Interview with Bjorn Nabozney As Big Sky Brewing Launches GRIZ Montana Lager
Nearly 25 years ago the idea of opening a microbrewery in Missoula, Montana began to take shape. It was back in late 1992 that three friends Bjorn Nabozney, Neal Leathers, and Brad Robinson met while working at a Missoula ski shop and discussed their vision of opening a brewery.
A year later Nabozney began working on a business plan while in business school at University of Montana. Then nearly two years later with the assistance of Leathers, Robinson along with a few members of their family and friends, Big Sky Brewing began operations.
Since the brewery’s inception in 1995, Big Sky Brewing has brewed 200 million beers to become Montana’s largest brewer. Its beers are distributed in 24 states and have been awarded medals throughout its history.
Big Sky Brewing has also been charitable to the people of Montana as it has given over $500,000 to charities and communities in Big Sky Country. In its latest endeavor, Big Sky Brewing has partnered with the University of Montana on GRIZ Montana Lager to honor the univeristy’s 125 years of education. A portion of the sales of GRIZ Montana Lager that is an officially licensed University of Montana product will benefit University student-focused wellness and transportation programs as well as other community outreach efforts.
We recently had the opportunity to interview Big Sky Brewing co-founder Bjorn Nabozney. Here’s what he had to say.
What made you decide to open a brewery back in 1995?
Bjorn: We actually started working on the idea in late 1992 however between the three of us we didn’t have two dimes to rub together. Not having any money ourselves it took us a while to find investors that were will to undertake such a risky adventure!
How did you hook up with the two other co-founders, Neal Leathers and Brad Robinson, to start Big Sky Brewing?
Bjorn: We all worked together in a ski shop. Later as the business was coming together my brother Kris and Brad’s father Russ came on board to help through the final push to get the brewery up and running.
This era was sort of the beginning of what is now known as the craft beer movement. Which “microbrewed” beers were you drinking in the early 1990s?
Bjorn: Red Hook, Deschutes, Sierra Nevada and Bayern were some of my go to beers.
When Big Sky Brewing released its first beers how were the beers received in the community?
Bjorn: Our start was amazing! Working closely with our distributor we launched with 65 bars. Our very first bar was The Rhino. While our very first beer “Whistle Pig Red” wasn’t what we would consider a market success we quickly followed it up in a week or so with our flagship Moose Drool Brown Ale.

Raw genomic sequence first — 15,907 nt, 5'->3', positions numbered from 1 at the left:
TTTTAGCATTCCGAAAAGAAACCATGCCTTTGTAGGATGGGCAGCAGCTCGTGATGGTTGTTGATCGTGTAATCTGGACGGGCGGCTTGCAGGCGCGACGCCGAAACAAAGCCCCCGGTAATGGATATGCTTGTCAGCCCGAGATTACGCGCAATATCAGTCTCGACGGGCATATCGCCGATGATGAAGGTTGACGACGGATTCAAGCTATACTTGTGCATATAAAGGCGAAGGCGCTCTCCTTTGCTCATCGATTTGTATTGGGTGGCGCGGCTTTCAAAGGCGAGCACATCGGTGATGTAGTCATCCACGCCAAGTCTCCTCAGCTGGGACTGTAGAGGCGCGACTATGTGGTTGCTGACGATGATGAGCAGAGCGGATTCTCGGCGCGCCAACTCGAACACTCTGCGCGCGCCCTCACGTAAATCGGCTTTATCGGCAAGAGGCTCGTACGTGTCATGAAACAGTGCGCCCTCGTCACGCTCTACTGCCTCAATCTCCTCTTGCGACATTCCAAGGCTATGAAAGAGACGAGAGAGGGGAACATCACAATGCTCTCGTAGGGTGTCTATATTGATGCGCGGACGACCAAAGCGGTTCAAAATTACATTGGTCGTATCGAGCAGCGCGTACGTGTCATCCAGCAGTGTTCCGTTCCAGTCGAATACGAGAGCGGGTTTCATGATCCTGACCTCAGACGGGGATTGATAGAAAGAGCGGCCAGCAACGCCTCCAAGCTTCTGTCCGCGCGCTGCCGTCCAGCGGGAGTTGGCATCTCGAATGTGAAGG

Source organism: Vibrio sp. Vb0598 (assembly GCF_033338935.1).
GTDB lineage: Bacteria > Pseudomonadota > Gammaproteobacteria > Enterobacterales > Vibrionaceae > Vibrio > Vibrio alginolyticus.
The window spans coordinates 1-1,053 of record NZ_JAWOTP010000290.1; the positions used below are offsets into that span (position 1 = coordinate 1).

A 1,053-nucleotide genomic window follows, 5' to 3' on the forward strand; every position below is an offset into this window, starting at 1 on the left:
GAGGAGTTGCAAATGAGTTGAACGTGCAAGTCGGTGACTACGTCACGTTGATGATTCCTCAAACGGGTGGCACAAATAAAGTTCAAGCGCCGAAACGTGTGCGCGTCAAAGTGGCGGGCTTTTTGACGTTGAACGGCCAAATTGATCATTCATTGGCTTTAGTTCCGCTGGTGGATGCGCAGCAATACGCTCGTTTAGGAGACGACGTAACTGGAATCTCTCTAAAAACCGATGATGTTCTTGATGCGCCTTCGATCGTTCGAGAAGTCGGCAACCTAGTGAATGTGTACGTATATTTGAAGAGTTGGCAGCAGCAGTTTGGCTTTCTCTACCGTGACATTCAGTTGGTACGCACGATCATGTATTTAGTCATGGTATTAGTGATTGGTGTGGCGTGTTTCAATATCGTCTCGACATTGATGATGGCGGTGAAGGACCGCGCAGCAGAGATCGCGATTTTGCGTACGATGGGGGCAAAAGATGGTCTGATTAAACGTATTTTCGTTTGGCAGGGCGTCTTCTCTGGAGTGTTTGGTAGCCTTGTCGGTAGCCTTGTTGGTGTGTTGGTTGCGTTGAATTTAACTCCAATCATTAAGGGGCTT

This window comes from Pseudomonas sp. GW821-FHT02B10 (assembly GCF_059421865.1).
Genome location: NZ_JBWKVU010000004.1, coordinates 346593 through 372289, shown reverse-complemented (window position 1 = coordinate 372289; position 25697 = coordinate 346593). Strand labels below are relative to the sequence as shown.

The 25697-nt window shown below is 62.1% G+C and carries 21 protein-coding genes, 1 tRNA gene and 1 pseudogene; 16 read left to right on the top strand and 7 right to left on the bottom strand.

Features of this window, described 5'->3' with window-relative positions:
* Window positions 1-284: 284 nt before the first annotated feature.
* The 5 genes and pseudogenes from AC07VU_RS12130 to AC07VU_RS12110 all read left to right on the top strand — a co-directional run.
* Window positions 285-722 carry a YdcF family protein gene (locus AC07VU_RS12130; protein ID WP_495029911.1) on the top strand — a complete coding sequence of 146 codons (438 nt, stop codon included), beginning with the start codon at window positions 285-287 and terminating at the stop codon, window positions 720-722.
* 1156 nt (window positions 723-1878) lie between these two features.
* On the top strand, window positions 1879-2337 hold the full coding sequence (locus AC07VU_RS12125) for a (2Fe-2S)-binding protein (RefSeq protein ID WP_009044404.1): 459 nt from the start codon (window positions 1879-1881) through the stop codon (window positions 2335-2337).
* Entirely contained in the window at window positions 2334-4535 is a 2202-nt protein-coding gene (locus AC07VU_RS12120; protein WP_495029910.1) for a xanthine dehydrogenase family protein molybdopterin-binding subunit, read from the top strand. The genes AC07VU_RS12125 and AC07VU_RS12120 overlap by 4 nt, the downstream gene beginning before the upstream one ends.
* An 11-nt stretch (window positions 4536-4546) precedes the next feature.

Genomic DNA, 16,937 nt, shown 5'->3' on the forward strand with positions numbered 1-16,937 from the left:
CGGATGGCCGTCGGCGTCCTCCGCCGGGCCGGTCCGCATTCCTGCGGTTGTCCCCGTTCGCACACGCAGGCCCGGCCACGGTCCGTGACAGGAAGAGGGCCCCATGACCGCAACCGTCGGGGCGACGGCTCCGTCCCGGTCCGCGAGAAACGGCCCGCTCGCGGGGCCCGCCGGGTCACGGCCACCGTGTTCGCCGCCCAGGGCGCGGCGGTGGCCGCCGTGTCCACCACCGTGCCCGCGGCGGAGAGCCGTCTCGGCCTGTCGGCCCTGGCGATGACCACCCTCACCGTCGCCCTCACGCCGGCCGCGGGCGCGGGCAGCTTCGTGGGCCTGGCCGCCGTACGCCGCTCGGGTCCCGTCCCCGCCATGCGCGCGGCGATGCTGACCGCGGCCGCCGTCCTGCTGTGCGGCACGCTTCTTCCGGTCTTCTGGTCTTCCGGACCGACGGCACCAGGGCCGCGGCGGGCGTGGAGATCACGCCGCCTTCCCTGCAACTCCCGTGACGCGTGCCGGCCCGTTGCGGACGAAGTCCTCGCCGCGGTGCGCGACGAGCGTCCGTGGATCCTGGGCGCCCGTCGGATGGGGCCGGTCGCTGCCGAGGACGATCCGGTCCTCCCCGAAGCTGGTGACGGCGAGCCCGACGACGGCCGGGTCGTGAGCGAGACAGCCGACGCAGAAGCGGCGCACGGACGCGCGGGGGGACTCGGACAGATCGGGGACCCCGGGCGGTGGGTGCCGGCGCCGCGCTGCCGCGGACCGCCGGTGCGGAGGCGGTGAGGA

From my understanding you began bottling a few years after you opened in Missoula on a contract basis with Portland Brewing Company. How did that relationship with Portland Brewing come about?
Bjorn: We knew Fred Bowman and they had some excess capacity. We were in the middle of trying to expand our operation but were having problems putting the financing together because the craft industry had just experienced its first crash. We worked out what’s called an alternating proprietorship and brewed our bottled beer in Portland while we were putting together our new facility in Missoula. All of our draft beer was still produced in Missoula during this period.
Since this time of contract brewing Big Sky opened a larger brewing facility. Are there any plans for any future expansion at the brewery in the near future?
Bjorn: We are always up to something with regards to our facility. Our focus has always been on operating more efficiently and steadily improving the quality of every aspect of our business. While it’s not something we generally talk about for the last 22 years we have been consistently improving our equipment and processes, because quality doesn’t happen by accident.
So Big Sky just released a beer, GRIZ Montana Lager that honors the 125th Anniversary of the University of Montana. How did this officially licensed UofM beer come about? Were there challenges working with an institute of higher education when alcohol product is involved?
Bjorn: Doing this was a bit tricky given the sensitive nature of alcohol and universities, but the idea was hatched up while discussing ways we could participate in helping to commemorate a significant occasion for higher education in Montana. While it presented some risk of backlash we are very proud to be producing an adult beverage for legal aged adults. We’re offering a great beer that the alma mater and community can enjoy while we celebrate the success of 125 years of higher education in Montana which also includes a very generous royalty paid to the university on the sales of beer and merchandise.
It was also proved difficult to incorporate art design that kept this aligned with the Big Sky family of beers while simultaneously incorporating University of Montana elements of design. Overall this has been very fun and challenging beer to make a reality!
How long will this beer be available for?
Bjorn: We anticipate it will be around through most of 2018.